Institute for Justice and Democracy in Haiti

OAS Permanent Council Renews its Commitment to the Reconstruction of Haiti

The Bahamas Weekly

The Member Countries of the Organization of American States (OAS) today renewed their commitment and support for the reconstruction of Haiti in a special session of the Permanent Council of the Organization in Washington, DC., in which they addressed the future of the Caribbean country following the devastating earthquake of January 12.

Among the speakers at the Special Meeting of the Permanent Council on efforts towards the reconstruction of Haiti were OAS Secretary General José Miguel Insulza; OAS Assistant Secretary General Albert R. Ramdin; the Special Representative of the Heads of Government of the Caribbean Community (CARICOM) for Haiti, Percival J. Patterson; the Special Representative of the United Nations Secretary General in Haiti and Head of the United Nations Stabilization Mission in Haiti (MINUSTAH), Edmond Mulet; and the Haitian Minister of Foreign Affairs, Thérèse Marie Michèle Rey.

Permanent Representatives of OAS member states—the United States, Saint Kitts and Nevis, Mexico, Guatemala, Uruguay, Panama, Argentina, Jamaica, Chile, Costa Rica, Venezuela, Peru, Ecuador, Nicaragua, Colombia—also intervened during the meeting, as well as representatives of Spain and the European Union.

Secretary General Insulza said the international community remains committed to rebuilding Haiti following the January 12 earthquake. “As many of you know, we have been concerned about the immense challenge of coordinating the massive relief and reconstruction efforts in Haiti since the day of the earthquake,” he said. “I am heartened to see by several positive steps taken by the Government of Haiti and the international community in recent months, which I believe improve the coordination of the aid to Haiti and lay the groundwork for its effective reconstruction.”

Among them he named the Haiti Government’s presentation of a clear and comprehensive National Reconstruction and Development Plan; the recent creation of the Haitian Recovery Commission; the inclusion of the Haitian Diaspora in the process of consultation and planning; and efforts to mobilize the Haitian and international private sectors.

Secretary General Insulza said the OAS, “after much consultation with the Government of Haiti and others in the international community,” has decided to focus its efforts and limited funds in areas where “we have a proven track record: governance, institutional strengthening and capacity building.”

More specifically, he said the OAS would continue its support to the Haitian electoral process by assisting the Provisional Electoral Council and other electoral authorities in the upcoming elections; continue to execute its Civil Registry Program, which has helped register and issue identification cards to over 90% of the adult population in Haiti; and embark on an ambitious program to create a cadastre—a modern, safe and efficient system of property rights for Haiti.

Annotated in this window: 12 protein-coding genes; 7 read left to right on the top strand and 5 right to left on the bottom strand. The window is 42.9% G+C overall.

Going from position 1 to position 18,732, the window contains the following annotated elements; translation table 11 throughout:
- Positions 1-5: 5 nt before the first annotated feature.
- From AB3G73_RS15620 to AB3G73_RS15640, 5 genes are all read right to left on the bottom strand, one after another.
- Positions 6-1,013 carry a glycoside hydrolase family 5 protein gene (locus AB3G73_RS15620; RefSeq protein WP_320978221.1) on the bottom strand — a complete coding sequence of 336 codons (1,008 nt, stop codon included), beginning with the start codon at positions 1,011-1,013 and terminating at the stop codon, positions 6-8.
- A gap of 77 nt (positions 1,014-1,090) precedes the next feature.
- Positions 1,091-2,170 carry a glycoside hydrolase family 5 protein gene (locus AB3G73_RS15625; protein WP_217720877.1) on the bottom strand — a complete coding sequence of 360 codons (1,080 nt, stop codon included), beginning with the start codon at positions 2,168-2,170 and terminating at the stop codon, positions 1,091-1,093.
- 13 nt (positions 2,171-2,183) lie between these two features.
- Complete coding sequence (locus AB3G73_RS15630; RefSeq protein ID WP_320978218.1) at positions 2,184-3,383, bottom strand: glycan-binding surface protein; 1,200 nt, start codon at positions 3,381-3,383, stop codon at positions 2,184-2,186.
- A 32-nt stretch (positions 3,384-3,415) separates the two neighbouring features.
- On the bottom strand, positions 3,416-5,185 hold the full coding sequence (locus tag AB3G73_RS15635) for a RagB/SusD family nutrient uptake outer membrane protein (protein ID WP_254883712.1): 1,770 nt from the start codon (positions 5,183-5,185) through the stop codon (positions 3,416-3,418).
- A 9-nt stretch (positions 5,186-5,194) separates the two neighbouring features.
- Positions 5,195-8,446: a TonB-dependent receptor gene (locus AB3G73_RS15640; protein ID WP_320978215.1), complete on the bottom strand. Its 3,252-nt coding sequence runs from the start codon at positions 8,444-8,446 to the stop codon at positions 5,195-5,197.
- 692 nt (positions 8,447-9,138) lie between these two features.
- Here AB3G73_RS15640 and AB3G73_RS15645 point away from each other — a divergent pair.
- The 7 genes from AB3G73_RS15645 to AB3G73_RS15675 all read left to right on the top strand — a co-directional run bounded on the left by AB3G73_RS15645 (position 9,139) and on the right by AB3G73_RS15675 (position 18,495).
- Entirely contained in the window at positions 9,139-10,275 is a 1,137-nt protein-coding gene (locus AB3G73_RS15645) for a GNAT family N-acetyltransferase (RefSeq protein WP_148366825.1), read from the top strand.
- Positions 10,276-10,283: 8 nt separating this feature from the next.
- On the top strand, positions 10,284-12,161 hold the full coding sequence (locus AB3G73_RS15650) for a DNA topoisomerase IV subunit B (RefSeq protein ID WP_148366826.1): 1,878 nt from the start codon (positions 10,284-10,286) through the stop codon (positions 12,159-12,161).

“We are in the process of sourcing funds for all three of these important initiatives,” the Secretary General concluded. “We welcome the cooperation of all of you seated here today to make these programs a reality for Haiti.”

For his part, Assistant Secretary General Ramdin, who also chairs the OAS Task Force on Haiti, focused on the OAS assistance to the Government of Haiti with respect to the upcoming presidential, legislative and local elections.

“We welcome the clear statement of President Préval that it is important to avoid the establishment of a transitional government and therefore the need for presidential, legislative and local elections to be held in accordance with the constitution,” the Assistant Secretary General said. However, he added, the political forces in Haiti “are not organized and alternative propositions on the way forward are not easily discerned.”

Pointing to the need for political understanding to be reached in order to have successful elections, Ramdin said the OAS “stands ready to support the electoral process,” to continue to monitor the debate on the elections and to contribute to producing a voter registry that accurately reflects the population shift that took place after January 2010.

In conclusion, Ramdin said, “there seems to be an increased need to force dialogue with the political actors and civil society in general in Haiti, to facilitate a common understanding on the way forward,” adding that technical preparations for the elections should start “as soon as possible” and that the OAS will coordinate its efforts with the United Nations, CARICOM and others “always under the leadership of the Haitian authorities.”

The Haitian Minister of Foreign Affairs, Thérèse Marie Michèle Rey, thanked those present for their support, “the support you have shown since the beginning of this drama that has had such dramatic human consequences for us,” she said, adding that “you have expressed the support of your countries and we value it, we are certain we will receive it. I take this opportunity to tell my compatriots, those here, those inside and outside Haiti that together we must remain united to face this challenge, as we have done in the past, and rebuild Haiti.”

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